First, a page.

By MAUREEN DOWD
If this is truly the Decline and Fall of the Clinton Empire, it is marked by one freaky stroke of bad luck and one striking historical irony.
How likely is it that a woman who finally unfetters herself from one superstar then finds herself eclipsed by another?
And when historians trace how her inevitability dissolved, they will surely note this paradox: The first serious female candidate for president was rejected by voters drawn to the more feminine management style of her male rival.
The bullying and bellicosity of the Bush administration have left many Americans exhausted and yearning for a more nurturing and inclusive style.
Sixteen years of politicians in Washington clashing in epic if not always essential battle through culture wars, the right-wing war against the Clintons, the war-without-end on terror, and the war-with-no-end-in-sight in Iraq have spawned a desire for peace and pragmatism.
Hillary was so busy trying to prove she could be one of the boys — getting on the Armed Services Committee, voting to let W. go to war in Iraq, strong-arming supporters and donors, and trying to out-macho Obama — that she only belatedly realized that many Democratic and independent voters, especially women, were eager to move from hard-power locker-room tactics to a soft-power sewing circle approach.
Less towel-snapping and more towel color coordinating, less steroids and more sensitivity.
Business schools have begun teaching the value of a less autocratic leadership style, with an emphasis on behavior women excel at: reading emotions and social interactions, making eye contact and expressing empathy.
At the University of Texas on Thursday morning, Obama proved that he was not a cowboy in overdrive like W. when he demurred at throwing a spiral because his pass might not be as good as the Longhorn stars’.
After so many years when W. and Cheney stomped on the world and the world glared back, many Americans would like to see their government focus more on those staples of female fiction: relationships and conversation.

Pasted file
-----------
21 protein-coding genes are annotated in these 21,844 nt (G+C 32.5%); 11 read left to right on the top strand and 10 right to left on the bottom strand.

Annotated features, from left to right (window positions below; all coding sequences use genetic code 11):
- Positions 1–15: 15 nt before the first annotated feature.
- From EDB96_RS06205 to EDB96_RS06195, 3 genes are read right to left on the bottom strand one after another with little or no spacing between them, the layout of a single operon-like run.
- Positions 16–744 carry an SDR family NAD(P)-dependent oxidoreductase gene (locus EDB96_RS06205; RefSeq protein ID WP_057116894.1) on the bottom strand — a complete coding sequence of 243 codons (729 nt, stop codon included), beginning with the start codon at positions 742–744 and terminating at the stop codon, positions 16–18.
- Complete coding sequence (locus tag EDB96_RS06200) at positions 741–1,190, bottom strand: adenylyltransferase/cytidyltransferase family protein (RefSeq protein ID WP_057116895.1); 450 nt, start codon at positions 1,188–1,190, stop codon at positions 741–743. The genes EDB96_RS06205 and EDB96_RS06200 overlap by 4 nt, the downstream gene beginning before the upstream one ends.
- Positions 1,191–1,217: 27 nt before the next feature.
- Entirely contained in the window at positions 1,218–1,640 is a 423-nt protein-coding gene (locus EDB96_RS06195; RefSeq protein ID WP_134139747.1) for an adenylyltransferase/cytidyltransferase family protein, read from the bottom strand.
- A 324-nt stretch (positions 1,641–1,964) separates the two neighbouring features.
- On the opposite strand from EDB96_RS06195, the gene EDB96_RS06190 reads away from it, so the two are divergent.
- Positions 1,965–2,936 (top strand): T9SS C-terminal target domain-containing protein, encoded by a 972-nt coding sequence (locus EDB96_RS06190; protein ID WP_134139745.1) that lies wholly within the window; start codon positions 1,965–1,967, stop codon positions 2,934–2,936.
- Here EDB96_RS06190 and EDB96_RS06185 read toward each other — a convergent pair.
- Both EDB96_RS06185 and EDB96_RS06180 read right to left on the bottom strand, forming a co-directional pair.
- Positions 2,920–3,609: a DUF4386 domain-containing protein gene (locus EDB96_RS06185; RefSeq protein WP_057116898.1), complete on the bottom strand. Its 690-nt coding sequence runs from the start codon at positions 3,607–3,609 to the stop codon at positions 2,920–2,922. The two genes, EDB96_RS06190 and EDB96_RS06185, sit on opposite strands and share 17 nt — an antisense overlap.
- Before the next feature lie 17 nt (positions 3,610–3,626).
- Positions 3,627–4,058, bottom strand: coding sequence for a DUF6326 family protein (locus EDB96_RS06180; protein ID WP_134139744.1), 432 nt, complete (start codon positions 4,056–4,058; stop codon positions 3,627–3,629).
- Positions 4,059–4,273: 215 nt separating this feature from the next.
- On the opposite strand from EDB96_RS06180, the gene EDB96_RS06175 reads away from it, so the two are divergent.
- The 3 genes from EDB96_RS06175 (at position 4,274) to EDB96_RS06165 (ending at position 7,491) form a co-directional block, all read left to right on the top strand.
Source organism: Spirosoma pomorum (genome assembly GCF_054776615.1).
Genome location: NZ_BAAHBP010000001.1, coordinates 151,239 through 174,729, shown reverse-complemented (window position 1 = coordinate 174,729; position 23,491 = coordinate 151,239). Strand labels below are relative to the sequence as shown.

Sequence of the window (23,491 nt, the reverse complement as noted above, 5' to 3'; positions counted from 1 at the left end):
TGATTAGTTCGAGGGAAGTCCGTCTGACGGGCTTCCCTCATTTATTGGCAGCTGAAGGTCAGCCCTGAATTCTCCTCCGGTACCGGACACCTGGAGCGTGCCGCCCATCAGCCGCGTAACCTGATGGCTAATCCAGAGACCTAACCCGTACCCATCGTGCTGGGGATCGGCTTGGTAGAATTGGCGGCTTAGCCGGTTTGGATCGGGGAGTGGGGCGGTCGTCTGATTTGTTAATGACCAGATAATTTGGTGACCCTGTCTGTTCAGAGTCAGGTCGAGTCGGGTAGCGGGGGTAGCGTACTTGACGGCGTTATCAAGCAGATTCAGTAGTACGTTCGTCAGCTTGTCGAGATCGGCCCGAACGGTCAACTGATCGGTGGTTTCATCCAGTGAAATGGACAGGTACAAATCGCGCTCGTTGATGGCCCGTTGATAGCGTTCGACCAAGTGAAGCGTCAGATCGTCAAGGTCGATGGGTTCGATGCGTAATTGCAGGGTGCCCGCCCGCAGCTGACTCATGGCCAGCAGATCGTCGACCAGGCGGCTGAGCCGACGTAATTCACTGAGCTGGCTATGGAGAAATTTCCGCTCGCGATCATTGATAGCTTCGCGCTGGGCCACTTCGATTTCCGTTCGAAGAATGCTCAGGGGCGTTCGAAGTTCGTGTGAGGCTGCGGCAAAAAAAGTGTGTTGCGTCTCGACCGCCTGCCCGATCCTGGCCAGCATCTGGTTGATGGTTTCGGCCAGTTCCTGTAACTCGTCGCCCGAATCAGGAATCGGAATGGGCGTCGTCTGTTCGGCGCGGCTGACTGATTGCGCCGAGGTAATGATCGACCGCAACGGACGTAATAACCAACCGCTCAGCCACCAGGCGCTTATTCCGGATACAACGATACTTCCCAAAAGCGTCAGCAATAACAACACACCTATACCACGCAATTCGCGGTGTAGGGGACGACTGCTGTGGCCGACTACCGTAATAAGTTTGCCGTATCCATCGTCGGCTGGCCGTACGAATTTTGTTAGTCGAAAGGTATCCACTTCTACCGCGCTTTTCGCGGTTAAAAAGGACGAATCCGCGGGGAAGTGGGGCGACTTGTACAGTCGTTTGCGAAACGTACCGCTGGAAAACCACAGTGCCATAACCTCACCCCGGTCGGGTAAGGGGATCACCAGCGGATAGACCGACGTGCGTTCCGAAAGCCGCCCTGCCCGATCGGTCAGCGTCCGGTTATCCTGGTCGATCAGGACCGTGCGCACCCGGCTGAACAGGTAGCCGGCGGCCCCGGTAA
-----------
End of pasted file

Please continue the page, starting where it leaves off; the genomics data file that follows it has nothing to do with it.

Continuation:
At first in Austin, Hillary did not channel Jane Austen. She tried once more to cast Obama as a weak sister on his willingness to talk to Raúl Castro.
Obama tapped into his inner chick and turned the other cheek. To cheers, he said, “I think that it’s important for us, in undoing the damage that has been done over the last seven years, for the president to be willing to take that extra step.”
Hillary tried to rough up Obama on copying his pal’s language even as she copied her husband’s line from 1992: “The hits that I took in this election are nothing compared to the hits that the people in this state and this country are taking every day of their lives under this administration.”
While Obama looked at her warily, even fearfully, Hillary suddenly switched to her feminine side. Getting New Hampshire misty, she said she was “absolutely honored” to be there with him and that “whatever happens, we’re going to be fine.” (Her campaign defended the originality of the John Edwardsian sentiment, saying it had even been expressed by the likes of Lindsay Lohan). The press hailed the moment as heartfelt, but it was simply Hillary’s calculated attempt to woo women and protect her future in the party — by seeming more collegial. She’s furious that the Chicago kid got in the picture.
Her “My sister, my daughter” flip from muscular to tremulous left everyone confused. Many characterized her emulation of empathy as elegiac and submissive.
But she dispelled that Friday morning when she told Evan Smith, the editor of Texas Monthly, that she will push for Florida and Michigan delegates to be seated, despite her promise. Not for herself, mind you, but for them. “It’s in large measure because both the voters and the elected officials in Michigan and Florida feel so strongly about this,” she said.
Among her other cascading woes, it turns out that Hillary is not able to manage her political family’s money. Like a prudent housekeeper, Obama spent the cash he raised — including from his continuing relationships with small donors — far more shrewdly, on ads rather than on himself.
Hillaryland spent like a hedge fund manager in a flat-screen TV store. Her campaign attempted to show omnipotence by lavishing a fortune on the take-no-prisoners strategists Howard Wolfson and Mark Penn, and on having the best of everything from the set decoration at events to Four Seasons rooms. In January alone, they spent $11,000 on pizza, $1,200 on Dunkin’ Donuts and $95,384 at a Des Moines Hy-Vee grocery store for get-out-the-vote sandwich platters.
But total domination in the snack arena does not cut the mustard.